Testifying before a House subcommittee in late March, Marc Rotenberg, the director of the Electronic Privacy Information Center, condemned the variety and gradual evolution of privacy standards. "Where once individual consent was central to the disclosure of personal information, now the focus is on individual choice for a range of disclosures," he said. "Where privacy techniques focused on the means to protect identity, now the focus is on means to obtain information. Many of the techniques that are put forward as `technical solutions'…will make it easier, not more difficult, to obtain information from individuals using the Internet. Something is clearly amiss."
By their nature, new communications technologies make it harder to keep secrets: "We shall soon be nothing but transparent heaps of jelly to each other," worried a London writer in 1897, concerned about the telephone. And there is no question that the general public is anxious about protecting privacy in cyberspace. They've heard lots of scary stories about stalkers, child molesters, con artists, and credit card fraud. They've read George Orwell. They're easily persuaded that every corner of the Web is filled with vicious evil people. "Privacy advocates" like Rotenberg tap into that generalized fear–much of it a fear of totalitarian government–to justify a broad agenda of commercial regulation, based on dangerous assumptions about the nature of information and identity.
True to our technocratic political culture, people are unwilling when asked about the subject to be patient. A much-cited Business Week poll found that 53 percent of respondents said that "government should pass laws now for how personal information can be collected and used on the Internet," while 23 percent said that "government should recommend privacy standards for the Internet but not pass laws at this time." Only 19 percent said that "government should let groups develop voluntary privacy standards but not take any action now unless real problems arise." As David Medine, the FTC's point man on the issue, told Business Week, "This is the last year for industry to demonstrate effective self-regulation."
Before we rush to replace diverse and voluntary standards with a single, inflexible approach, however, it's worth considering the many different issues subsumed under the label "privacy" and "personal information." The stakes are much higher than advocates like Rotenberg often admit: In the name of privacy, activists are pushing serious restrictions on the freedom to gather and disseminate truthful information–otherwise known as freedom of speech and the press. They are demanding that businesses provide valuable information without reaping anything in return. They are seeking to impose today's preferences, technologies, and limited imagination on the unknown and evolving future. And the world of stifled speech they want to create is not limited to a few big players in a well-defined (and implicitly suspect) "industry." It includes everyone who sells anything or collects any information in cyberspace: from Time Warner and Yahoo! to startup entrepreneurs working out of their spare bedrooms and teenagers gathering e-mail addresses of fellow Leonardo DiCaprio fans.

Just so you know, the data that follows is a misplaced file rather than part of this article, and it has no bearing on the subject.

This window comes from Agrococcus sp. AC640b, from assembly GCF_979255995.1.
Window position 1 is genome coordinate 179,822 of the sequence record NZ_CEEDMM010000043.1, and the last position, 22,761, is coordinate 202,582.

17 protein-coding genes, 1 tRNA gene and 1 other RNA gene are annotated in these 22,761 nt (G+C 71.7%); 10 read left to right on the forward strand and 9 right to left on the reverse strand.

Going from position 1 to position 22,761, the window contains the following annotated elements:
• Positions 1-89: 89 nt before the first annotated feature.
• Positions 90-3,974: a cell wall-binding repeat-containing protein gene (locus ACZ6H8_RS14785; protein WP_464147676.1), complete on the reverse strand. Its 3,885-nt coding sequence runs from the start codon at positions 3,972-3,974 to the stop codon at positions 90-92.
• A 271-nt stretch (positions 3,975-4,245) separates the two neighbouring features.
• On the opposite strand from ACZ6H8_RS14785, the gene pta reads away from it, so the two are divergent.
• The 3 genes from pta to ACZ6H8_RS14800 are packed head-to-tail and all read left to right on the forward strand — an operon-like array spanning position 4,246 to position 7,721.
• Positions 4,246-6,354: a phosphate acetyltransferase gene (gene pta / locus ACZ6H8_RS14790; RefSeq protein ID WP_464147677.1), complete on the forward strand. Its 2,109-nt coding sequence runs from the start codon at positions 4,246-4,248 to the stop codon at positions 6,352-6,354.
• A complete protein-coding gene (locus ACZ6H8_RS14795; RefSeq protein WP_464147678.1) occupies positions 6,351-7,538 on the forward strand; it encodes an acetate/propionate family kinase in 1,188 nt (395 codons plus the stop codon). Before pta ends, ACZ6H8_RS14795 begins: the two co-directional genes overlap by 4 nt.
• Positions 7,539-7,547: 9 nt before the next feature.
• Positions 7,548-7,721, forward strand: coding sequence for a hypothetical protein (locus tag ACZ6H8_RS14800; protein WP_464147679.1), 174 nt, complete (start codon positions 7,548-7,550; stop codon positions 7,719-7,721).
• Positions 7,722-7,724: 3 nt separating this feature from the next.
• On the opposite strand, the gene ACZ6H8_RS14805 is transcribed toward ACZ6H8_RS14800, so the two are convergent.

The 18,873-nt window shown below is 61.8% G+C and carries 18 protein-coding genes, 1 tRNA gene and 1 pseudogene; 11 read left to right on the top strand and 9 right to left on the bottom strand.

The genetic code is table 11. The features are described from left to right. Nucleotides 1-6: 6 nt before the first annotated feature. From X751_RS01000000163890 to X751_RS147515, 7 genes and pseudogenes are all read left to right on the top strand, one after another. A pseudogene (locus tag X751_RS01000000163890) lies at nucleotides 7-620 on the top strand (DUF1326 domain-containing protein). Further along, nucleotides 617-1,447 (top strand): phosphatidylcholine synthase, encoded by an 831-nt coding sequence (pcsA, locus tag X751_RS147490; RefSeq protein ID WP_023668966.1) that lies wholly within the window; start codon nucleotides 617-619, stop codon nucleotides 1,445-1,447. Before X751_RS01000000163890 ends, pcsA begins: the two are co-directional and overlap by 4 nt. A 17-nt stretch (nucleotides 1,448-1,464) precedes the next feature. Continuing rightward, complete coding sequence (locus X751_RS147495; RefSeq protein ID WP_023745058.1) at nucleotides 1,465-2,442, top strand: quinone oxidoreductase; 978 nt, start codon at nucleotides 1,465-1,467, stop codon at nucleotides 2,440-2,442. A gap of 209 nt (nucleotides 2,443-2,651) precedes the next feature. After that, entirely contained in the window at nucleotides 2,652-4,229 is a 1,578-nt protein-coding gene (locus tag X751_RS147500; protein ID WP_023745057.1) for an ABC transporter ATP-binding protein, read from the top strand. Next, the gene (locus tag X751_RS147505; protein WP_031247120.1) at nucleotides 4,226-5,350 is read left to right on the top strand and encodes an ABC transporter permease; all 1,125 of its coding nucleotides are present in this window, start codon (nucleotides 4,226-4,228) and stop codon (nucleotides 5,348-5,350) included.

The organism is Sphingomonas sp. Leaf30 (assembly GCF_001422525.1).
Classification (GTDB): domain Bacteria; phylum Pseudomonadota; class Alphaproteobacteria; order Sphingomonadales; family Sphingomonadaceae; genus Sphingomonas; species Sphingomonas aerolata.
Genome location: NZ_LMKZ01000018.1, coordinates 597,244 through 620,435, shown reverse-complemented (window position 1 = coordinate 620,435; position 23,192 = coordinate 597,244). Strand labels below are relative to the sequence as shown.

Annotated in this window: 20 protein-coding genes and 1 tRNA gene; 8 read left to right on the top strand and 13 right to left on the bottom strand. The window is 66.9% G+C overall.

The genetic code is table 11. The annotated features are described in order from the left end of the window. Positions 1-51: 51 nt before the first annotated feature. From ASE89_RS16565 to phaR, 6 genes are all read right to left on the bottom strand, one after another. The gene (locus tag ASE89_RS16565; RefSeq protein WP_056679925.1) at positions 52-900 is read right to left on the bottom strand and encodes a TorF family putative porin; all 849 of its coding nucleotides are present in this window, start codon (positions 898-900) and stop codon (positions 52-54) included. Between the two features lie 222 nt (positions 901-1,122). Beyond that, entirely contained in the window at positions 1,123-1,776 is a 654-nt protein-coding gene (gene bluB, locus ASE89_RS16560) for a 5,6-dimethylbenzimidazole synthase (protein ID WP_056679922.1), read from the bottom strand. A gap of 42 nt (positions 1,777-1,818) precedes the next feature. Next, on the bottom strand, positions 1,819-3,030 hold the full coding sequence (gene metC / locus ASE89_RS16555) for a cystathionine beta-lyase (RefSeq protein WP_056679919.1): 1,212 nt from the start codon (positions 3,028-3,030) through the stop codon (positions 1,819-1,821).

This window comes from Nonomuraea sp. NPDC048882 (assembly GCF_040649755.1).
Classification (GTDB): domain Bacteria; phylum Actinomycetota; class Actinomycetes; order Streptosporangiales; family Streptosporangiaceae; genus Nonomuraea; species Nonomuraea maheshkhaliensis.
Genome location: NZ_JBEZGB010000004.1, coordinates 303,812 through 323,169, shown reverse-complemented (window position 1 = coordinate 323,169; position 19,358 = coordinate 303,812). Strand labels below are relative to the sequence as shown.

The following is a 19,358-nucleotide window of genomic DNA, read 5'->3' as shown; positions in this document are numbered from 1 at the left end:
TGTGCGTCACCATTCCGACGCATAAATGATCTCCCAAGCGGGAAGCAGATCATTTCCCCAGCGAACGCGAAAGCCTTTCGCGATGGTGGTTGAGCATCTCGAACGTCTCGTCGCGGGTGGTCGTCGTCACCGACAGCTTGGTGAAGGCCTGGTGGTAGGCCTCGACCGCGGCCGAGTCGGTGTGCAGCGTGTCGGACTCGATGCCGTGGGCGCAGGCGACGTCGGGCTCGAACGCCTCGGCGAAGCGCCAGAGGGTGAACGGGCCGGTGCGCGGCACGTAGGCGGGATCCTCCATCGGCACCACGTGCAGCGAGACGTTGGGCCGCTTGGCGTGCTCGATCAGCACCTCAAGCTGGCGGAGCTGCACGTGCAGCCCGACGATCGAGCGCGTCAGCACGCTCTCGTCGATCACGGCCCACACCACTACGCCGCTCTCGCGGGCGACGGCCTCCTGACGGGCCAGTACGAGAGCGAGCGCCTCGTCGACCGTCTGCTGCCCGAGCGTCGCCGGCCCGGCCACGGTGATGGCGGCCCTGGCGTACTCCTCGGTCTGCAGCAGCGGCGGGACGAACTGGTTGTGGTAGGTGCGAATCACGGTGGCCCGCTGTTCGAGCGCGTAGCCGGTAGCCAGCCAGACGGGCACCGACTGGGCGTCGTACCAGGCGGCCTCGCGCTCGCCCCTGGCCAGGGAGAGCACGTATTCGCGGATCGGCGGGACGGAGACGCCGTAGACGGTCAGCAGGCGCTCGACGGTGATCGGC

Privacy advocates begin with the assumption that you own your "identity"–all the disparate information about yourself–and therefore have the right to control which information is available to others. That's what Rotenberg means when he refers to "consent." Such activists want to require that before someone can tell someone else a fact about you, the teller should have to get your permission; you exclusively own the facts about your life, your "personal information."
But this premise simply isn't true. The other party in any relationship–whether your former landlord, your boss, your ex-girlfriend, or Amazon.com–owns information about you as surely as you do. Gathering and sharing such information is as old as gossip and is absolutely essential to a free society. Neither speech nor commerce can function if such communication is illegal. Privacy advocates want to outlaw not only journalism but reputation.
If we are in fact worried about what happens to electronic information about our lives, well-established systems of contract and criticism can control who says what to whom, with whose permission. The very systems Rotenberg scorns for emphasizing "choice" over "consent" allow parties to agree in advance which information, if any, will stay private. Breaking such an agreement would violate contract law. And just making the deal leads Web sites to invest the time and effort to create systems that will honor it. That's what "privacy policies" are all about.